Möbius

By the fall of 1967, it was becoming increasingly apparent that our media world was meshing with reality in a very ostentatious way, so that fictions were importing themselves directly into our collective consciousness. The whole complex of mind and imagination was dissolving into a supersonic roller coaster ride through the mirrored, Andy Warhol-style funhouse of fame. Psychedelic wasn’t just drug induced, it was right there on the tube. 

While walking down G Street past George Washington University’s Institute for Sino-Soviet Studies, (which we all knew was a CIA front) the building dressed in pinkish colonial brick and fresh white fret-work, I got to thinking about a show I’d seen the night before on a friend’s 12” portable B&W TV—a bent coat hanger for an antenna. 

It was the Les Crane Show, formatted with Les, the host, holding an audience of mean-spirited people in thrall, an audience picked out to taunt the guest who was usually some brand of kook—a UFO space cadet, or some wall-eyed nutritionist with a cure-all diet of eating only buckwheat groats. The guests were often willing dupes, ravenous for their own personal slice of the fame pie. Now that’s entertainment! It was the onset of media nation, our gullets wide open. 

The stage was set up like a coliseum so the audience hovered over Crane and his guest, and it was the coliseum where the Emperor Crane held a microphone mounted on a gunstock which he could point at the audience for responses… It was a classic set-up for a freak show. Why was I watching what promised to be the next headline on the supermarket tabloid? This night he had on The Maharishi, the famous Beatles’ guru, wearing a garland of marigolds over his flowing hair and beard. The long white robe might well have had a target on it; a look ripe for a Les Crane ambush. Crane was unable to locate even the thinnest crack to wedge open for the audience’s hunger to feel tribal superiority and they were overwhelmed by the guru’s honest accounting of the benefits of meditation. His unmitigated laugh… This wasn’t a religion, this was the science of mind. Everyone has a mind and everyone has a longing to connect to an inner life.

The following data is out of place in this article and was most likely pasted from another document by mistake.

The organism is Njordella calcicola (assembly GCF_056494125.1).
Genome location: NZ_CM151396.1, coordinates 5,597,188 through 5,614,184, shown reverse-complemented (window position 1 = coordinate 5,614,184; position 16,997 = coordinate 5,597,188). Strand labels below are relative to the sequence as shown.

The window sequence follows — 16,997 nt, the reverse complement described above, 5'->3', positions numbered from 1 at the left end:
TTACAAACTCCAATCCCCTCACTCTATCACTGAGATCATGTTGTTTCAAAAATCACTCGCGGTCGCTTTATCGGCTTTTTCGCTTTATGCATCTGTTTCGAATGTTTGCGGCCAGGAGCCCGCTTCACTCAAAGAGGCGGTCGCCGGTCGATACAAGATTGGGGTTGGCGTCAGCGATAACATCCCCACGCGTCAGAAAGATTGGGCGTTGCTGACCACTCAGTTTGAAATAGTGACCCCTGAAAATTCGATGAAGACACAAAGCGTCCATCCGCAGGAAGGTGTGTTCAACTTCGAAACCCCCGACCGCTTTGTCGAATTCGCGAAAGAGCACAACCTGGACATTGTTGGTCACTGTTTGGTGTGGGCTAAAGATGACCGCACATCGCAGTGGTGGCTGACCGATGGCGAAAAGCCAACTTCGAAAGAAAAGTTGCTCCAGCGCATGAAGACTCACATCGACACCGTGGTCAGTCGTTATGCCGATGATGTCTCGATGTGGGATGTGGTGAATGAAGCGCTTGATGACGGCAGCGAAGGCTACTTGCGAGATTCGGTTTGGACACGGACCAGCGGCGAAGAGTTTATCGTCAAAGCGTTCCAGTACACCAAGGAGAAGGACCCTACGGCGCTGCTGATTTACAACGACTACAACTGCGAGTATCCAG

The Maharishi said, “Thought is like a bubble rising from the pond of the mind, growing larger as it reaches the surface of consciousness where it can burst forth into action.” 

“Who among us,” the guru continued, “hasn’t dreamed up an idea? Who plans out the itinerary for a weekend away? The imagination. Meditation is like calisthenics for the mind and it’s round the clock movie show. Meditation is the drawing back the bow, so we may hit the target at which we are aiming.”

But what really got me was the cool, unflappable poise of the guru. Crane couldn’t touch him. Try as he might, Crane was met with such joyous, heartfelt laughter, it seemed he and…the whole audience, was ready to sign up. Crane too (which, it turns out, he did). You seldom, maybe never, have you heard such bubbling and genuine mirth. 

I’d concluded that some kind of continuum between an idea and actualizing that idea in the phenomenal world, could fold into the job of art making. Here were some new tools to add to the sometimes alienating, sometimes terrifying practice of being an artist. And, right there on G Street was the Guru’s Ashram. I walked in and signed up— bashert as my Grandmother would say—meant to be. I was initiated and began my twice daily meditation routine.

So, the following summer when I had been trying to get the hang of working with metal, I apprenticed myself to an architectural sculptor, a journeyman welder. I was showing bit of promise, so my teacher presented me with a 30” x 40” sheet of copper, a ruined engraving plate thick as a pencil, intrinsically very valuable as scrap, “Here, see what you can do with this.” 

Möbius #2 1968 Copper 24″ high (sadly, stolen from an exhibit)

Could I do justice to the teacher’s confidence in me? I was angsty and barely out of adolescence. I went into his Japanese-inspired garden of pea gravel and sculptures all set about with portulaca to sit in my favorite spot. There was a black butterfly chair, as it happened, a perfect place to do meditation, to calm myself. I could see the pinky-orange rectangle floating in warm dark space behind my eyes, come apart into a ribbon of copper, twisted and made itself into a Möbius strip. Everyone has done this in school, take a strip of paper, give it a half twist and you have an object that has one edge and one surface, at once a complex form and intrinsically simple. I formed the copper into what I’d seen in my mind. That piece marked a kind of graduation into the true creative life. Since that time, mediation has been with me, a most important tool in my kit for accessing the mysteries of imagination. Over the years, I gained increasing familiarity with the meditative state of mind which felt like a visit to an important relative… A relative who might just hold my inheritance—better show respect…actualizing what the mind offers, evermore an infinite resource for the work I’m meant to do. Bashert, as they say.

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